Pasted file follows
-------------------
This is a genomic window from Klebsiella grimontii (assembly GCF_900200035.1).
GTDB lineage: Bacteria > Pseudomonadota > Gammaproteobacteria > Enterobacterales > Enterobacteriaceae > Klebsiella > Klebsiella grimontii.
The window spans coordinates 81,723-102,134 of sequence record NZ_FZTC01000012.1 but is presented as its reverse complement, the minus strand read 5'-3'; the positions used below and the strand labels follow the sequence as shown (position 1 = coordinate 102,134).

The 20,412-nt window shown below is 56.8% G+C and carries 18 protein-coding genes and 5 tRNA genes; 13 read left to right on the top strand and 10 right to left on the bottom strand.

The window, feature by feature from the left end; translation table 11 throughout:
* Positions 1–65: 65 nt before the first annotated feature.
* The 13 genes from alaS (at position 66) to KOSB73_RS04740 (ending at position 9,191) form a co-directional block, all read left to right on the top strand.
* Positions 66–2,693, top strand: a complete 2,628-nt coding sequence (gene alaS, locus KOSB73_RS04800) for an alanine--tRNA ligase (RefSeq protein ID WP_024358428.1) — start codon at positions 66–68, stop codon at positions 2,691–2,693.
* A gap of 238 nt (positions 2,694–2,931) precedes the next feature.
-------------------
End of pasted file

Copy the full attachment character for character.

This is a genomic window from Klebsiella grimontii (assembly GCF_900200035.1).
GTDB lineage: Bacteria > Pseudomonadota > Gammaproteobacteria > Enterobacterales > Enterobacteriaceae > Klebsiella > Klebsiella grimontii.
The window spans coordinates 81,723-102,134 of sequence record NZ_FZTC01000012.1 but is presented as its reverse complement, the minus strand read 5'-3'; the positions used below and the strand labels follow the sequence as shown (position 1 = coordinate 102,134).

The 20,412-nt window shown below is 56.8% G+C and carries 18 protein-coding genes and 5 tRNA genes; 13 read left to right on the top strand and 10 right to left on the bottom strand.

The window, feature by feature from the left end; translation table 11 throughout:
* Positions 1–65: 65 nt before the first annotated feature.
* The 13 genes from alaS (at position 66) to KOSB73_RS04740 (ending at position 9,191) form a co-directional block, all read left to right on the top strand.
* Positions 66–2,693, top strand: a complete 2,628-nt coding sequence (gene alaS, locus KOSB73_RS04800) for an alanine--tRNA ligase (RefSeq protein ID WP_024358428.1) — start codon at positions 66–68, stop codon at positions 2,691–2,693.
* A gap of 238 nt (positions 2,694–2,931) precedes the next feature.